by Peggy Olive
Mahan Hall on Salt Spring Island was standing room only for the Coast Salish Culture Day this past Sunday, February 21st. The large turnout, including dozens of captivated children, was a welcome surprise for organizer, Joe Akerman, and the local First Nations band members who attended and performed for each other and island residents. We were warmed by horsetail, nettle, and mint tea and by the energetic dancing and drumming of the Cowichan Tzinquaw dancers. Hul’qumi’num and Sencoten elders recounted stories and told of the changes that had occurred in their traditional territories and in their lifestyles in less than one generation. “We used to harvest clams and oysters, put up our tents on this island, and make clam patties. The land looked after us. We were a wealthy people.”
This memory of digging for clams in the 1940s brought forth an elder story about five clams sitting in the forest on a log. When a blue jay flew over, the clams told him that the other jays were saying that his feathers were dull. The blue jay went back to the other jays and complained to them. A bear came by the log, and the clams told him the other bears did not think much of him. That bear went back to the other bears and began to argue with them. Soon all the animals were arguing until they noticed that the clams were laughing and not fighting with each other. When they realized what had happened, the animals took all the clams to the beach and buried them in a deep hole in the sand so that when they spoke, their mouths would become filled with sand. When you hear clams bubble under the sand, they are talking about you.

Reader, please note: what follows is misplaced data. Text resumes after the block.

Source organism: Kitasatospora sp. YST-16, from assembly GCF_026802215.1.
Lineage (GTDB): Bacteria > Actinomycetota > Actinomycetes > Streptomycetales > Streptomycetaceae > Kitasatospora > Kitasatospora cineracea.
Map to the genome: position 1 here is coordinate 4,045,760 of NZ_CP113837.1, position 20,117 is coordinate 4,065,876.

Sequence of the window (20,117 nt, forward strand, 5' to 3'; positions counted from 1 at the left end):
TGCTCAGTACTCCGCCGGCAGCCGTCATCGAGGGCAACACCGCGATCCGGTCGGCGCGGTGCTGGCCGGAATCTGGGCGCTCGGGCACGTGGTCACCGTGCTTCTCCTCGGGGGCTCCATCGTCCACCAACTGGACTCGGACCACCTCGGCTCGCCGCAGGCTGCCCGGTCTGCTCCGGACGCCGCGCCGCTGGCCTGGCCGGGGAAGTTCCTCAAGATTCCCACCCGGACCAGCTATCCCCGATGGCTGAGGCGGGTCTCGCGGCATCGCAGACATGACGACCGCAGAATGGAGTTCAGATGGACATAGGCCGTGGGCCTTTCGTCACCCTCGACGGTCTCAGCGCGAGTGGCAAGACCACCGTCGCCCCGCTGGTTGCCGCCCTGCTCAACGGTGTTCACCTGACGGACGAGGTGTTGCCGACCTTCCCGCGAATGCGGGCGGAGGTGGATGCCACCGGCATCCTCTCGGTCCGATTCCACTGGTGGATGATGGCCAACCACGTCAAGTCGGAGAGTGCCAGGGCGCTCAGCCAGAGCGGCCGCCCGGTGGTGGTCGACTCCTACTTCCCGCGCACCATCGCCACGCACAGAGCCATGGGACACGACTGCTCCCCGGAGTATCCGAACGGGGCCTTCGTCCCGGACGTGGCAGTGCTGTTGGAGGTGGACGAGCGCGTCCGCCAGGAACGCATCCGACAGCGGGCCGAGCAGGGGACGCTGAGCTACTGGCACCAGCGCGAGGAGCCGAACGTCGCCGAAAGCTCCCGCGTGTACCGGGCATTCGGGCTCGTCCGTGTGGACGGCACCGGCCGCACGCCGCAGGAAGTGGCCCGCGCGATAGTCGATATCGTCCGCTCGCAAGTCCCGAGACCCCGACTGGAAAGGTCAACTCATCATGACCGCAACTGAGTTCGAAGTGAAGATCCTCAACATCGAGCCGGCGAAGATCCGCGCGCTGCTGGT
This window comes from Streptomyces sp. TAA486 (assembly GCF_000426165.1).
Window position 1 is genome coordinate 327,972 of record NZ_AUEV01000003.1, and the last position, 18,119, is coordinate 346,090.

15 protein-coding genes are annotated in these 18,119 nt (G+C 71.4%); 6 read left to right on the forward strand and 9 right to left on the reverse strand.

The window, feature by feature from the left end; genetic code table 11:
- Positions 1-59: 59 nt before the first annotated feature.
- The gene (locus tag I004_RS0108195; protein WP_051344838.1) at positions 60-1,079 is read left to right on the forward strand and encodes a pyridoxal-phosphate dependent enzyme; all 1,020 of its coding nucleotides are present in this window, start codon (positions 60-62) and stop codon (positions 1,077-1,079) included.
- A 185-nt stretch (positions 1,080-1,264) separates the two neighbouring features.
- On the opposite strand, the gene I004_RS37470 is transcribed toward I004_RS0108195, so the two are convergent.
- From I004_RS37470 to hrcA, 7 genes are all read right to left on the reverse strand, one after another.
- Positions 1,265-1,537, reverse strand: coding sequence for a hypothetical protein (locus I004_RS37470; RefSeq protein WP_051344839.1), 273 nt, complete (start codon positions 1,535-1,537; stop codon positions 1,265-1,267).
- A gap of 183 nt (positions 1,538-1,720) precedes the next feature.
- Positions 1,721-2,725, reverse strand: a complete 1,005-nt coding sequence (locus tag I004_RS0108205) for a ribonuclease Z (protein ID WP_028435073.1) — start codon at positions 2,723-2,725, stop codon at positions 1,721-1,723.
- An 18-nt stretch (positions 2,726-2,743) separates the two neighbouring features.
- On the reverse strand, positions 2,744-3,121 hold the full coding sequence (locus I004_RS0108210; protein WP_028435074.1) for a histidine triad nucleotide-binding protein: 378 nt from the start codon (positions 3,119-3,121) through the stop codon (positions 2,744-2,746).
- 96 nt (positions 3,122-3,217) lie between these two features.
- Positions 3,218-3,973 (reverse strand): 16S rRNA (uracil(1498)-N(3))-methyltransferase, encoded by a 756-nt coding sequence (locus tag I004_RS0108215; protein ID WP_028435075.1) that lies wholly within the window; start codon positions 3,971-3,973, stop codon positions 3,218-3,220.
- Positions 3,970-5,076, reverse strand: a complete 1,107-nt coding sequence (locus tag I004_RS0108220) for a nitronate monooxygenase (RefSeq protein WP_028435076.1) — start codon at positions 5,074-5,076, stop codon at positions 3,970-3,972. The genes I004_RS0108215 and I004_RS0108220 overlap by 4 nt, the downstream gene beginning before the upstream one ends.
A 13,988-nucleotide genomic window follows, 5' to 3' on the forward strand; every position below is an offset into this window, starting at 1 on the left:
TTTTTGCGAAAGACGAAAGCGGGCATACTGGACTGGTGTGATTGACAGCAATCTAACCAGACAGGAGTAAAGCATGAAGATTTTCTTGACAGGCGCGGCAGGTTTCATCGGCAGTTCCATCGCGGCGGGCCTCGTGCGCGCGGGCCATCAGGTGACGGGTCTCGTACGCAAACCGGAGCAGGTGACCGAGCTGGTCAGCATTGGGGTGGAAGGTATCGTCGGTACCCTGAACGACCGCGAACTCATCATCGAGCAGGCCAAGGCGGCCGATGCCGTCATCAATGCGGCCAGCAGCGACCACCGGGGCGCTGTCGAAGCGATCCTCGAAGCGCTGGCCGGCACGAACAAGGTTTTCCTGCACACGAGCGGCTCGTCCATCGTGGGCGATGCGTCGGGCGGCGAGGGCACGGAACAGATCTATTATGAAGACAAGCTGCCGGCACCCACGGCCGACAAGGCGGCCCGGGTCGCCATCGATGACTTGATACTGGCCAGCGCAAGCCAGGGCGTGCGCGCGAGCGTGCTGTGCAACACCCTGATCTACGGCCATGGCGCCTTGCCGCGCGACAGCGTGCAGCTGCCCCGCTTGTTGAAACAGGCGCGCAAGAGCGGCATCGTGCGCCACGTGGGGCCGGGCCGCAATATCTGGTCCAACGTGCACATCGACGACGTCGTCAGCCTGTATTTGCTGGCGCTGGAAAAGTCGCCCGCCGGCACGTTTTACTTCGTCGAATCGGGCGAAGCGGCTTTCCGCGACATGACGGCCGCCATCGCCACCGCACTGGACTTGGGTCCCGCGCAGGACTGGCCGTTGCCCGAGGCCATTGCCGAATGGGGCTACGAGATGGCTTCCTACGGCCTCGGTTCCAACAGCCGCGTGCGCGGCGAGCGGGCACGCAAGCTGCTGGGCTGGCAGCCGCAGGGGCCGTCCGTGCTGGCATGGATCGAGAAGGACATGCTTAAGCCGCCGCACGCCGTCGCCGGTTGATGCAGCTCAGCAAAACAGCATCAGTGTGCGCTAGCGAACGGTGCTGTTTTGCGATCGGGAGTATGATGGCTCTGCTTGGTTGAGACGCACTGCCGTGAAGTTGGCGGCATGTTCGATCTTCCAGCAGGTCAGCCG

We heard about reef net fishing, or sxwalu, a sustainable way of harvesting salmon that was once common practice among the Coastal Salish bands and which distinguished them as a people. In 1915, reef net fishing was outlawed in Canada. Now, for the first time in 100 years and with support of the Lummi nation in the San Juan Islands, reef nets were constructed and used at a traditional fishing site near Pender Island. Unfortunately, thanks to our warmer weather, the fish took a different route in 2015, away from the stationary reef nets. Nick Claxton who leads this effort, provided a model and description of the practice along with a full-scale reef net spread over the adjacent school playing field. An important distinction was made about this practice: “This is not about who we were but who we are.”
The day was rounded out with a salmon and bannock traditional lunch, a cedar weaving workshop, a talk on aboriginal resurgence, and music by Wesley Hardisty. We were promised a larger venue next year.